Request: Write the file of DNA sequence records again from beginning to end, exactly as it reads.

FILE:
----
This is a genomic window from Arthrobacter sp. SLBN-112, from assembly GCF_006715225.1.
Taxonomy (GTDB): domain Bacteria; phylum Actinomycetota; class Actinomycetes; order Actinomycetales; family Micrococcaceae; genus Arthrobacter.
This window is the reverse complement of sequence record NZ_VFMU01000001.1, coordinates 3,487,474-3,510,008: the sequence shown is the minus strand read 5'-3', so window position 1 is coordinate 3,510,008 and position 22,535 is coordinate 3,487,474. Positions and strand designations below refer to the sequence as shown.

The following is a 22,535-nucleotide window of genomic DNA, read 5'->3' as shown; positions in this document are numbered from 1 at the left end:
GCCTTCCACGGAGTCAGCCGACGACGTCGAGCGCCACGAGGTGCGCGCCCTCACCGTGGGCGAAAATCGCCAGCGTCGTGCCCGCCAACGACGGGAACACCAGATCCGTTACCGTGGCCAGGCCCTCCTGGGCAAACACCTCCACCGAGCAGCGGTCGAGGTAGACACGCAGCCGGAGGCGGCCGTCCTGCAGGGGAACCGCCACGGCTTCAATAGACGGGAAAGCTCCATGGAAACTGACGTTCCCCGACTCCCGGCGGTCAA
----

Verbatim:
This is a genomic window from Arthrobacter sp. SLBN-112, from assembly GCF_006715225.1.
Taxonomy (GTDB): domain Bacteria; phylum Actinomycetota; class Actinomycetes; order Actinomycetales; family Micrococcaceae; genus Arthrobacter.
This window is the reverse complement of sequence record NZ_VFMU01000001.1, coordinates 3,487,474-3,510,008: the sequence shown is the minus strand read 5'-3', so window position 1 is coordinate 3,510,008 and position 22,535 is coordinate 3,487,474. Positions and strand designations below refer to the sequence as shown.

The following is a 22,535-nucleotide window of genomic DNA, read 5'->3' as shown; positions in this document are numbered from 1 at the left end:
GCCTTCCACGGAGTCAGCCGACGACGTCGAGCGCCACGAGGTGCGCGCCCTCACCGTGGGCGAAAATCGCCAGCGTCGTGCCCGCCAACGACGGGAACACCAGATCCGTTACCGTGGCCAGGCCCTCCTGGGCAAACACCTCCACCGAGCAGCGGTCGAGGTAGACACGCAGCCGGAGGCGGCCGTCCTGCAGGGGAACCGCCACGGCTTCAATAGACGGGAAAGCTCCATGGAAACTGACGTTCCCCGACTCCCGGCGGTCAA